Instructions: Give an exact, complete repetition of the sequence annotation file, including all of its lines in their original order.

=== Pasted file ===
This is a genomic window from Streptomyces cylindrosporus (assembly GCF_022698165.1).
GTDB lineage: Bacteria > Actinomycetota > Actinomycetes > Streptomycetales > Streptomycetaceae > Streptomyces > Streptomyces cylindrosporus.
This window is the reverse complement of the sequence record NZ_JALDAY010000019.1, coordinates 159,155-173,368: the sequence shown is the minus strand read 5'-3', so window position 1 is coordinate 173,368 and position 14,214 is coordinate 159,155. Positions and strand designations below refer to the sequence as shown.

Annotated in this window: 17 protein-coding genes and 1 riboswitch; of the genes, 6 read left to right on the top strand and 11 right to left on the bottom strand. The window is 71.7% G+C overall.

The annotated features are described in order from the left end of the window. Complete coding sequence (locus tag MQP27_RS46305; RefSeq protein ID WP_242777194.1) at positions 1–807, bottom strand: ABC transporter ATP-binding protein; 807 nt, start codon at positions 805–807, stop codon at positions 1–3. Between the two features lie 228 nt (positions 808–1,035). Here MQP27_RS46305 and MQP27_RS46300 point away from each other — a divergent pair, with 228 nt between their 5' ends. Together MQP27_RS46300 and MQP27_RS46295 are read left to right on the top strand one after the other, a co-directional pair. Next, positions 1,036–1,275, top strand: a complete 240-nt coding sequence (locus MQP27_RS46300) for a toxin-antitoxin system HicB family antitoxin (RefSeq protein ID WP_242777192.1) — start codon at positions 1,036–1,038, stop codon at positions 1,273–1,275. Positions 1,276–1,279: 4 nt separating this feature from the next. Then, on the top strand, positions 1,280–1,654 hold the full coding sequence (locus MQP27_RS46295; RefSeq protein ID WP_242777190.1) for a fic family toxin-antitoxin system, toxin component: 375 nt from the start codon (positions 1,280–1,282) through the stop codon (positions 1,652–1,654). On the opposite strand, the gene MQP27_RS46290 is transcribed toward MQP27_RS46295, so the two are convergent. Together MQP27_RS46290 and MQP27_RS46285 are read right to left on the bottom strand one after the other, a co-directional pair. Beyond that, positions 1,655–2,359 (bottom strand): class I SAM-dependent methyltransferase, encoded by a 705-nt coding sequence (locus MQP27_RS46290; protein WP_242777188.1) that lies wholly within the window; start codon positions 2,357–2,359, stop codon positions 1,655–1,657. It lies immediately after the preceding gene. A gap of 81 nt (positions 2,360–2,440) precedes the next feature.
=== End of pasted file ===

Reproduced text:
This is a genomic window from Streptomyces cylindrosporus (assembly GCF_022698165.1).
GTDB lineage: Bacteria > Actinomycetota > Actinomycetes > Streptomycetales > Streptomycetaceae > Streptomyces > Streptomyces cylindrosporus.
This window is the reverse complement of the sequence record NZ_JALDAY010000019.1, coordinates 159,155-173,368: the sequence shown is the minus strand read 5'-3', so window position 1 is coordinate 173,368 and position 14,214 is coordinate 159,155. Positions and strand designations below refer to the sequence as shown.

Annotated in this window: 17 protein-coding genes and 1 riboswitch; of the genes, 6 read left to right on the top strand and 11 right to left on the bottom strand. The window is 71.7% G+C overall.

The annotated features are described in order from the left end of the window. Complete coding sequence (locus tag MQP27_RS46305; RefSeq protein ID WP_242777194.1) at positions 1–807, bottom strand: ABC transporter ATP-binding protein; 807 nt, start codon at positions 805–807, stop codon at positions 1–3. Between the two features lie 228 nt (positions 808–1,035). Here MQP27_RS46305 and MQP27_RS46300 point away from each other — a divergent pair, with 228 nt between their 5' ends. Together MQP27_RS46300 and MQP27_RS46295 are read left to right on the top strand one after the other, a co-directional pair. Next, positions 1,036–1,275, top strand: a complete 240-nt coding sequence (locus MQP27_RS46300) for a toxin-antitoxin system HicB family antitoxin (RefSeq protein ID WP_242777192.1) — start codon at positions 1,036–1,038, stop codon at positions 1,273–1,275. Positions 1,276–1,279: 4 nt separating this feature from the next. Then, on the top strand, positions 1,280–1,654 hold the full coding sequence (locus MQP27_RS46295; RefSeq protein ID WP_242777190.1) for a fic family toxin-antitoxin system, toxin component: 375 nt from the start codon (positions 1,280–1,282) through the stop codon (positions 1,652–1,654). On the opposite strand, the gene MQP27_RS46290 is transcribed toward MQP27_RS46295, so the two are convergent. Together MQP27_RS46290 and MQP27_RS46285 are read right to left on the bottom strand one after the other, a co-directional pair. Beyond that, positions 1,655–2,359 (bottom strand): class I SAM-dependent methyltransferase, encoded by a 705-nt coding sequence (locus MQP27_RS46290; protein WP_242777188.1) that lies wholly within the window; start codon positions 2,357–2,359, stop codon positions 1,655–1,657. It lies immediately after the preceding gene. A gap of 81 nt (positions 2,360–2,440) precedes the next feature.